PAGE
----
Gloria Dobogai has a special bond with the patients at the Froedtert & MCW Clinical Cancer Center — she was one of them.
“I remember lying in bed thinking, ‘Let me go. I am not going to make it,’” Gloria said. “But I beat cancer, and I can share my story to offer hope to others.”
Gloria has been a volunteer at the Clinical Cancer Center for 20 years and spends most of her time with patients in the Day Hospital, where those who need chemotherapy, blood products and other types of infusion therapy go for treatment. She is also the curator for the Patient Art Gallery. Gloria’s husband, John, was diagnosed with kidney cancer shortly after she became a volunteer. He was treated and is now cancer-free. Then, in December 2010, after nearly 13 years as a volunteer, Gloria was diagnosed with anal cancer.
“It kind of hits you in the gut because I took care of so many patients with cancer,” Gloria said. “I had seen them through ups and downs. You feel so blessed to be able to help them — and then suddenly you’re the one who needs help.”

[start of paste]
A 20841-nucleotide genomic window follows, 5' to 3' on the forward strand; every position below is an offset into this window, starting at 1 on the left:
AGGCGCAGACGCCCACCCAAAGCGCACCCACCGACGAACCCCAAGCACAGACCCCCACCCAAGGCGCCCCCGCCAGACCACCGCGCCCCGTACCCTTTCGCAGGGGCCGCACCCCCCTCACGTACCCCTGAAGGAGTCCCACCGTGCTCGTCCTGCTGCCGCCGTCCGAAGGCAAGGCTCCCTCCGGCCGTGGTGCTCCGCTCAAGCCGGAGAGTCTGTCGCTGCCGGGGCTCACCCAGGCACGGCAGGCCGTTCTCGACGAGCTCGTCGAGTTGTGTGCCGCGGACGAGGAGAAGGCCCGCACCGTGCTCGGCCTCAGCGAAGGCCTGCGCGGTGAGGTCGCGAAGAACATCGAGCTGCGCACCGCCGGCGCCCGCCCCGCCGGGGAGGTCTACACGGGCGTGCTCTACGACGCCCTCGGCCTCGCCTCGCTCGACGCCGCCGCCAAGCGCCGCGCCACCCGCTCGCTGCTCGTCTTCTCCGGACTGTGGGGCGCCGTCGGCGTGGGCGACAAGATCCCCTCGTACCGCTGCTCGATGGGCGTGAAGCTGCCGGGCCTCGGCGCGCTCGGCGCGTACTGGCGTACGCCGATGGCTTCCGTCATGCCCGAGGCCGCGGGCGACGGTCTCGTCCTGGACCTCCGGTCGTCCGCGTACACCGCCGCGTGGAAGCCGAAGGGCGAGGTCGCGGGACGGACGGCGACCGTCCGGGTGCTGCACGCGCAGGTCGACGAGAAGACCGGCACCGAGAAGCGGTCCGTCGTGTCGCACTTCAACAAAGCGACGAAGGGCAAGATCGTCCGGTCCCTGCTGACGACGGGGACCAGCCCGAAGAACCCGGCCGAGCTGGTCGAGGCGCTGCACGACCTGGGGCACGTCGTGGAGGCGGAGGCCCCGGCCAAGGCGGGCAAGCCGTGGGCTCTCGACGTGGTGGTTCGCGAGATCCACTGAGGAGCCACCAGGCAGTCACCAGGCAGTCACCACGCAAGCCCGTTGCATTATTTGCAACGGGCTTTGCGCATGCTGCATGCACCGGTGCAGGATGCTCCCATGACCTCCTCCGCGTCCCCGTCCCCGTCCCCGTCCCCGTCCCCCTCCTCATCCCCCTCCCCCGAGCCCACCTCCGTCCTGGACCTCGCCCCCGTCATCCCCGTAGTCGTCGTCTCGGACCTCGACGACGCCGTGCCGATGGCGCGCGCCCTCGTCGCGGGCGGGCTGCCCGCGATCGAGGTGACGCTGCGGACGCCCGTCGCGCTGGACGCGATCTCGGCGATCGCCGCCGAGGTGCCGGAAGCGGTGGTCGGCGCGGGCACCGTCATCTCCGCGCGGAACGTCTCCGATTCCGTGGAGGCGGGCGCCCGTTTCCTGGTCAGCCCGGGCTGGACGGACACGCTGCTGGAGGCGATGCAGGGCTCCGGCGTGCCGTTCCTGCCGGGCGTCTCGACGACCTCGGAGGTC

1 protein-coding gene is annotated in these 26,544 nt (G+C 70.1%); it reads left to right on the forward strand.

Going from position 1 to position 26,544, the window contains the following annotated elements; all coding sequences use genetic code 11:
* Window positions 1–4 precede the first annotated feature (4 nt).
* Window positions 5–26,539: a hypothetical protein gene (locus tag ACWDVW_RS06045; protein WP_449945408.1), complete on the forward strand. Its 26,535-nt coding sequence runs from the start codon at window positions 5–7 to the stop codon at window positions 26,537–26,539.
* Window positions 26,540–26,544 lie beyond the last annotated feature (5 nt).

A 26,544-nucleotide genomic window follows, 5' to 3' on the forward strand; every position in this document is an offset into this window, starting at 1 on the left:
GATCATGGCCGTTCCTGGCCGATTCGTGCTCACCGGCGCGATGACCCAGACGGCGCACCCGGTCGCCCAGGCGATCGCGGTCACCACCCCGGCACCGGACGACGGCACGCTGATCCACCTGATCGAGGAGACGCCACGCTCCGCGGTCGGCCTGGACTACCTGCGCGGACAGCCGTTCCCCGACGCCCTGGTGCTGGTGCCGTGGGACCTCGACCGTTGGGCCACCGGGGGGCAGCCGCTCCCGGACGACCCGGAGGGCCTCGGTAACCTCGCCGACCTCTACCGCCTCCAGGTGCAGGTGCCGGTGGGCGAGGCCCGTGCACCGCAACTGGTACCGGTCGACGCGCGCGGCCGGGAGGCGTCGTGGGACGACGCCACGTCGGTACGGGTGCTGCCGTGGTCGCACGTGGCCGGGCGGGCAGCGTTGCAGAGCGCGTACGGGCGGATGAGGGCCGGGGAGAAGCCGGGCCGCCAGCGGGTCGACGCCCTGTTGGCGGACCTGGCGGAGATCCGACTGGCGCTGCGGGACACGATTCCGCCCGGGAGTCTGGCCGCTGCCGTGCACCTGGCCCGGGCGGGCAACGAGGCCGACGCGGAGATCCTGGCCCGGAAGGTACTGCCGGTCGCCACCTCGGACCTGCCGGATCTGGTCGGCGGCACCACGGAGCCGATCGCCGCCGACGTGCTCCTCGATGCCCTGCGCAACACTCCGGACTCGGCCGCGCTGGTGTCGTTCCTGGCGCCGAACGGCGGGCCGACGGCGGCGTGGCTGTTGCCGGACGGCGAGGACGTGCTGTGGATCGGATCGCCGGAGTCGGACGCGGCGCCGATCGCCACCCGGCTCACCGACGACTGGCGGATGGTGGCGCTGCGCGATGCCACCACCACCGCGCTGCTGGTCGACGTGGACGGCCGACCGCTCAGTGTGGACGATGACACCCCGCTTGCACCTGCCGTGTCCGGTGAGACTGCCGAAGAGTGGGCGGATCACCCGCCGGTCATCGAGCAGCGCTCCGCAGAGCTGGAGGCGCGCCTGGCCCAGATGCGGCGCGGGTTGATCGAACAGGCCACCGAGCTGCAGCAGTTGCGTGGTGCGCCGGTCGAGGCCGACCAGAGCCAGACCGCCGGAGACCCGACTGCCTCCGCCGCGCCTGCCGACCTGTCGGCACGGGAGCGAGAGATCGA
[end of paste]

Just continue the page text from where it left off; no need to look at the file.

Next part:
No one in Gloria’s family had ever had cancer, so the diagnosis after a routine colonoscopy came as a shock. Her cancer was Stage I and treatable, but the six weeks she spent receiving chemotherapy and radiation therapy were some of the toughest weeks of her life. Gloria was hospitalized twice for side effects related to her treatment, but she says her experience, in some ways, was a blessing.
“I listen to people who are struggling, and I tell them, ‘I am a cancer survivor,’” she said. “And I truly mean it when I say, ‘I know this is the horrible part, but you do bounce back.’”
As a survivor, Gloria admits she sometimes wrestles with guilt — friends have passed away because of the disease, but she continues to volunteer because she knows it makes a difference.
“In the end, if I can give someone hope and encouragement and let them know life goes on after cancer, I will.”